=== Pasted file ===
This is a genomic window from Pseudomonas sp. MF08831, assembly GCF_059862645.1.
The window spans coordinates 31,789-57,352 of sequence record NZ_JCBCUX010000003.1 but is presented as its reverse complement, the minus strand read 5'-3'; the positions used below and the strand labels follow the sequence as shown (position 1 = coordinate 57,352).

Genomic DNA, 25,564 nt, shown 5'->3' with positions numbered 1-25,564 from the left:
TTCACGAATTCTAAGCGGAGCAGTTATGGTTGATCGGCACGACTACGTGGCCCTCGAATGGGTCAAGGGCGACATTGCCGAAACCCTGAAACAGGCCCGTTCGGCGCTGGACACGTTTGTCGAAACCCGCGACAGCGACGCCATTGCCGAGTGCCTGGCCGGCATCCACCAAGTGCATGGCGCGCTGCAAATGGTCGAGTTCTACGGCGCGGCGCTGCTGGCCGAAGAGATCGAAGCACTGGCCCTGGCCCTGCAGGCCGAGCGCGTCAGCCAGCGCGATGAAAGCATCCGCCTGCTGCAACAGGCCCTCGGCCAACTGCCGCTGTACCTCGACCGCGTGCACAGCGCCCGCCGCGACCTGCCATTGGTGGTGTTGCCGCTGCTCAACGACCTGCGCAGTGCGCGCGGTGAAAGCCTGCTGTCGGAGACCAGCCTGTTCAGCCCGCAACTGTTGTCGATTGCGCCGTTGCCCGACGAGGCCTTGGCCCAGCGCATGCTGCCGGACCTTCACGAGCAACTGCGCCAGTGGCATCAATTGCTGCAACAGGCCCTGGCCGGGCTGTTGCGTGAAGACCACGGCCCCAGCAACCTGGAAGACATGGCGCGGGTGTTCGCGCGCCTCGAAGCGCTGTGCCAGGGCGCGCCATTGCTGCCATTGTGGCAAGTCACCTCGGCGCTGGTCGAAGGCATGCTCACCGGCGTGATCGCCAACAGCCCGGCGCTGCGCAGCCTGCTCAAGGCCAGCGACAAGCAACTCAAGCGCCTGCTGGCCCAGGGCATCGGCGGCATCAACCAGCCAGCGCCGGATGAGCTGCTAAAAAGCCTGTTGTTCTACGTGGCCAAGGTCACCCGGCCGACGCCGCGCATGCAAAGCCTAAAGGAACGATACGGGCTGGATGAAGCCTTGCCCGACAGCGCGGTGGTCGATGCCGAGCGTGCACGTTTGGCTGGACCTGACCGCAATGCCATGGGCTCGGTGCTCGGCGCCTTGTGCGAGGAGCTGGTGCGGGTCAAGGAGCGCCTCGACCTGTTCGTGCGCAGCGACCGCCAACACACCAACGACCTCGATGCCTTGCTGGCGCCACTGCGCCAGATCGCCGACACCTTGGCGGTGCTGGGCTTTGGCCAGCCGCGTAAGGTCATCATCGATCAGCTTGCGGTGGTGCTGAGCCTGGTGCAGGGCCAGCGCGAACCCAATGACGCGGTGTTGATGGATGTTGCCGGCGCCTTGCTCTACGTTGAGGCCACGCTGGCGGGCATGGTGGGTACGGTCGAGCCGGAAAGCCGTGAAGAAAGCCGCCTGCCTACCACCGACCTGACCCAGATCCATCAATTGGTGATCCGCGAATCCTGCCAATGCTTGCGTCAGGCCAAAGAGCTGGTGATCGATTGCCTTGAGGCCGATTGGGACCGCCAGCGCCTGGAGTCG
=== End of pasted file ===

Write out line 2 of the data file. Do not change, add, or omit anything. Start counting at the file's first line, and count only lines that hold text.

The window spans coordinates 31,789-57,352 of sequence record NZ_JCBCUX010000003.1 but is presented as its reverse complement, the minus strand read 5'-3'; the positions used below and the strand labels follow the sequence as shown (position 1 = coordinate 57,352).